Cutting-edge antiretroviral medicines combine multiple high-quality drugs in a single tablet or capsule.
In some lower-income countries, the available HIV medicines are of an inferior quality and can cause debilitating side effects. Often, patients have to take many pills to get all the ingredients they need to fight the disease. The toxic side effects, coupled with the complicated dosing, make the treatment hard to follow over the long term.
Cutting-edge HIV drugs cause far fewer side effects and combine several ingredients in a once-daily pill or tablet, making it easier for a patient to adhere to a treatment regimen.
The project, called Accelerating Patient Access to Optimal Antiretrovirals, has been working to expand the use of improved HIV drugs while gathering clinical data about them. The project is also speeding up the time it takes for the medicines to get onto the market, finding ways to save on production costs and generating demand for the medicines–both paediatric and adult varieties–in the countries involved in the project.
“This innovative project to shorten the time it takes for these best-in-class products to get to patients will better the lives of people living with HIV/AIDS and reduce the global burden of disease.” Dave Ripin, executive vice president of access/chief science officer, CHAI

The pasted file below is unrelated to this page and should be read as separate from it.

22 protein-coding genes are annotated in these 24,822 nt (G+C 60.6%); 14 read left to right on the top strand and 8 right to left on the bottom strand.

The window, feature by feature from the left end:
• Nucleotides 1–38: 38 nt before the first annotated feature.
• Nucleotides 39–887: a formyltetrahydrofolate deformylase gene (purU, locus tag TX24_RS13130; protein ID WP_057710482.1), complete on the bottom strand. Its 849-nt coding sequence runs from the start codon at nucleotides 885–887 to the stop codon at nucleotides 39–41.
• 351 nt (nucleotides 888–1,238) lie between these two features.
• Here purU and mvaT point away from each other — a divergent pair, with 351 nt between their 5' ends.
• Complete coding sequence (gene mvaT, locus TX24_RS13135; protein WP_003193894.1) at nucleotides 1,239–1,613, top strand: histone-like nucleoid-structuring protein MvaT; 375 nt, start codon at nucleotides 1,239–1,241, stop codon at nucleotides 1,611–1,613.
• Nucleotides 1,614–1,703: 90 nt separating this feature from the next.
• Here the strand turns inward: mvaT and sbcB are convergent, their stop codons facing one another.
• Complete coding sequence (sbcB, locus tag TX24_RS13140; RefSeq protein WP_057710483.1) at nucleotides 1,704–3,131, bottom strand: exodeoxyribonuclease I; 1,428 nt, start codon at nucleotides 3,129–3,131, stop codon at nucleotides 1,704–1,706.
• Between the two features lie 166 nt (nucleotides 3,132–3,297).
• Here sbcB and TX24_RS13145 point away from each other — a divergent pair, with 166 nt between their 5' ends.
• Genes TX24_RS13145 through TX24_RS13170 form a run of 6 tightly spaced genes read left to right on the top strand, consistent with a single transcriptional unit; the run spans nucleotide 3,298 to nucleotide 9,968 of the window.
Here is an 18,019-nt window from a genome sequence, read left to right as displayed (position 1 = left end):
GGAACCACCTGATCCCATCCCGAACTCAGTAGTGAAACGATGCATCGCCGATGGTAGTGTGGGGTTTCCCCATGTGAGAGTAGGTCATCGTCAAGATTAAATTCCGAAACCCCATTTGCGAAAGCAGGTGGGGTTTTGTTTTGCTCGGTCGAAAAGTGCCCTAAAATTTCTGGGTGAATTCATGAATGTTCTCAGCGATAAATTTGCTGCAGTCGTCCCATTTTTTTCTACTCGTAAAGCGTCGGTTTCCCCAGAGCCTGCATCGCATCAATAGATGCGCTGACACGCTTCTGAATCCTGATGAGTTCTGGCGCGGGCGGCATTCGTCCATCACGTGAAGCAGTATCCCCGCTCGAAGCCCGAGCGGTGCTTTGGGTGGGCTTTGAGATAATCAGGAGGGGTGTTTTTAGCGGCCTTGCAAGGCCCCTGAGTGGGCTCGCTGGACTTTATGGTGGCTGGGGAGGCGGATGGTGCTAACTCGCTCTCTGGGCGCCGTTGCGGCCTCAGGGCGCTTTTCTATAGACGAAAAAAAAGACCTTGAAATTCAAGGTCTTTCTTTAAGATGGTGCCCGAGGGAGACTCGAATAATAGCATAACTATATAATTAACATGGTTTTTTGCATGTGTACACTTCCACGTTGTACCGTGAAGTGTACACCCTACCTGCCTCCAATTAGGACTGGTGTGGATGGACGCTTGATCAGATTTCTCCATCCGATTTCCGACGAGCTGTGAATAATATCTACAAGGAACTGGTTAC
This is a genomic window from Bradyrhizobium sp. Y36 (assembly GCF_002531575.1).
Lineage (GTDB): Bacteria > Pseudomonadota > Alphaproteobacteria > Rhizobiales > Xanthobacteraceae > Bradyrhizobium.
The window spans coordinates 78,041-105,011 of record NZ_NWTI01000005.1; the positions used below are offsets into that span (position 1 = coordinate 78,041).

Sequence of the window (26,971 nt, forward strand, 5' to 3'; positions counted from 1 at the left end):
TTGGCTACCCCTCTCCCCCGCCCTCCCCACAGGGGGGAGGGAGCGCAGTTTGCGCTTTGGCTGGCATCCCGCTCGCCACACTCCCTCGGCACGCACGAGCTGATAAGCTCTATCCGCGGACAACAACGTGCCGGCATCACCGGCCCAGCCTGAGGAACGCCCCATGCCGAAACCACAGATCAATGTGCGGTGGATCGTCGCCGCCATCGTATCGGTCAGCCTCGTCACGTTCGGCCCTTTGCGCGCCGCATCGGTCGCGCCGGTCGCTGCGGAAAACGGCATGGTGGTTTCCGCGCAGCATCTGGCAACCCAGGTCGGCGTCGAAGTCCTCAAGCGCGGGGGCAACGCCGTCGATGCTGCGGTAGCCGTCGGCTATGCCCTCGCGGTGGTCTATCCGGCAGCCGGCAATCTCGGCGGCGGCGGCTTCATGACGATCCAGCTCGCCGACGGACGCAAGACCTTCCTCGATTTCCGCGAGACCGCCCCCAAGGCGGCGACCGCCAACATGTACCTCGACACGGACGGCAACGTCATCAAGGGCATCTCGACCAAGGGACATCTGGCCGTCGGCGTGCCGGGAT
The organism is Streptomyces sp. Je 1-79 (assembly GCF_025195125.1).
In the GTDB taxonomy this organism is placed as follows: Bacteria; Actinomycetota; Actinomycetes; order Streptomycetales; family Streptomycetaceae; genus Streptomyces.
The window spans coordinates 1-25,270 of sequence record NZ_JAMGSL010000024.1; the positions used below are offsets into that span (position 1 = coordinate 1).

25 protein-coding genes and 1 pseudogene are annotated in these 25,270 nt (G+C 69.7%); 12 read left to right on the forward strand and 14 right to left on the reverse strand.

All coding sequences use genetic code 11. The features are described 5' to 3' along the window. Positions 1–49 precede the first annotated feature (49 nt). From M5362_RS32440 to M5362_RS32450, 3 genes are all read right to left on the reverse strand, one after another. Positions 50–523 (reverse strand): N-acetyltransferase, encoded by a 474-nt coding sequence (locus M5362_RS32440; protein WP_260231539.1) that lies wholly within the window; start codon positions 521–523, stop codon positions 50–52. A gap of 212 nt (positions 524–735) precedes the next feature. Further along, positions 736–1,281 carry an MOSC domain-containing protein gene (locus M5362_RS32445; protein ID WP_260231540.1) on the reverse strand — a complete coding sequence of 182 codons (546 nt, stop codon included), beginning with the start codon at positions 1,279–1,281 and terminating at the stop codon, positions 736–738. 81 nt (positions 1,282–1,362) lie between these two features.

Progress so far
The Optimal ARV Project continues to make steady progress. Its work contributed to a breakthrough pricing agreement in 2017 for the first affordable, generic, single-pill HIV treatment regimen containing the high-quality drug dolutegravir.
The project has also:
- helped launch a dolutegravir procurement programme in Kenya, Uganda, and Nigeria;
- launched the HIV New Product Introduction Toolkit—a database of resources and best practices for introducing new products;
- helped countries plan for the roll-out of new medicines;
- advanced community engagement with the Optimal ARV Community Advisory Board; and
- initiated an incentive programme to speed development and commercialization of priority paediatric and adult second-line HIV drugs.
The impact we are seeking
The project’s public health impact will be measured by the number of patients who have benefitted from the new antiretroviral drugs. The project’s market impact will be measured by the savings it generates in procurement costs.
The project is expected to save at least $1.6 billion in drug costs in the five years following the end of the grant. The savings would pay for five years of treatment for 3.2 million people.